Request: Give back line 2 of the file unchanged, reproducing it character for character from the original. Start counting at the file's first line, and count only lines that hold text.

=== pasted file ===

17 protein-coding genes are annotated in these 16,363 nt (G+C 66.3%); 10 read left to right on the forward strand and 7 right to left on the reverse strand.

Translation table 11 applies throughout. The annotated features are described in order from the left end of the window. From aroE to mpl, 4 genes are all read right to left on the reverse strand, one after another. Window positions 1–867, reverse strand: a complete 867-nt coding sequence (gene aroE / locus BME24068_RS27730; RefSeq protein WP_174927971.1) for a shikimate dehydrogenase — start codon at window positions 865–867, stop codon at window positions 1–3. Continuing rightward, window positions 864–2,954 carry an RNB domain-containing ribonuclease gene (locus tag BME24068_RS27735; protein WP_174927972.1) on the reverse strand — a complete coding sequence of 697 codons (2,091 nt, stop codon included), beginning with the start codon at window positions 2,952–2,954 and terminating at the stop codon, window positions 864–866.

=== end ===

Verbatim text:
Translation table 11 applies throughout. The annotated features are described in order from the left end of the window. From aroE to mpl, 4 genes are all read right to left on the reverse strand, one after another. Window positions 1–867, reverse strand: a complete 867-nt coding sequence (gene aroE / locus BME24068_RS27730; RefSeq protein WP_174927971.1) for a shikimate dehydrogenase — start codon at window positions 865–867, stop codon at window positions 1–3. Continuing rightward, window positions 864–2,954 carry an RNB domain-containing ribonuclease gene (locus tag BME24068_RS27735; protein WP_174927972.1) on the reverse strand — a complete coding sequence of 697 codons (2,091 nt, stop codon included), beginning with the start codon at window positions 2,952–2,954 and terminating at the stop codon, window positions 864–866.